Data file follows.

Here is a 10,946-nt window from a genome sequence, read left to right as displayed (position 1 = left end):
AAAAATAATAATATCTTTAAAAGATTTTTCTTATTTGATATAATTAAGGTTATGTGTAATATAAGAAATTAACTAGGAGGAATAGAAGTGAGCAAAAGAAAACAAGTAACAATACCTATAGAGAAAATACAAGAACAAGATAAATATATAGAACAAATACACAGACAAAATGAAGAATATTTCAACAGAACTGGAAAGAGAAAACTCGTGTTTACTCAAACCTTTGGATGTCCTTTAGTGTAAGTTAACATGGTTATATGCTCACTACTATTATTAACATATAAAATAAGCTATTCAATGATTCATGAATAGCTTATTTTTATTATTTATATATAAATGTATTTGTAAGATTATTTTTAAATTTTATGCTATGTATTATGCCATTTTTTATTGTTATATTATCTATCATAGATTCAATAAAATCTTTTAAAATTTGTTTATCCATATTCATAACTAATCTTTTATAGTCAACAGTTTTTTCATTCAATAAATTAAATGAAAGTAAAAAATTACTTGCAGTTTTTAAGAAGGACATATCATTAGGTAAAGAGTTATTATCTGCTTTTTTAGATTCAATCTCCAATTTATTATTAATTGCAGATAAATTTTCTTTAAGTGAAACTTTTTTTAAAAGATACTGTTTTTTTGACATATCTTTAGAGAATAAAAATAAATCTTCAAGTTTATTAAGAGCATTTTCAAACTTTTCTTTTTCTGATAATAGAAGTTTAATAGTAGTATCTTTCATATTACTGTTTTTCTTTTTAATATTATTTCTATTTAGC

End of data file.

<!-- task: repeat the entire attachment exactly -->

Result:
Here is a 10,946-nt window from a genome sequence, read left to right as displayed (position 1 = left end):
AAAAATAATAATATCTTTAAAAGATTTTTCTTATTTGATATAATTAAGGTTATGTGTAATATAAGAAATTAACTAGGAGGAATAGAAGTGAGCAAAAGAAAACAAGTAACAATACCTATAGAGAAAATACAAGAACAAGATAAATATATAGAACAAATACACAGACAAAATGAAGAATATTTCAACAGAACTGGAAAGAGAAAACTCGTGTTTACTCAAACCTTTGGATGTCCTTTAGTGTAAGTTAACATGGTTATATGCTCACTACTATTATTAACATATAAAATAAGCTATTCAATGATTCATGAATAGCTTATTTTTATTATTTATATATAAATGTATTTGTAAGATTATTTTTAAATTTTATGCTATGTATTATGCCATTTTTTATTGTTATATTATCTATCATAGATTCAATAAAATCTTTTAAAATTTGTTTATCCATATTCATAACTAATCTTTTATAGTCAACAGTTTTTTCATTCAATAAATTAAATGAAAGTAAAAAATTACTTGCAGTTTTTAAGAAGGACATATCATTAGGTAAAGAGTTATTATCTGCTTTTTTAGATTCAATCTCCAATTTATTATTAATTGCAGATAAATTTTCTTTAAGTGAAACTTTTTTTAAAAGATACTGTTTTTTTGACATATCTTTAGAGAATAAAAATAAATCTTCAAGTTTATTAAGAGCATTTTCAAACTTTTCTTTTTCTGATAATAGAAGTTTAATAGTAGTATCTTTCATATTACTGTTTTTCTTTTTAATATTATTTCTATTTAGC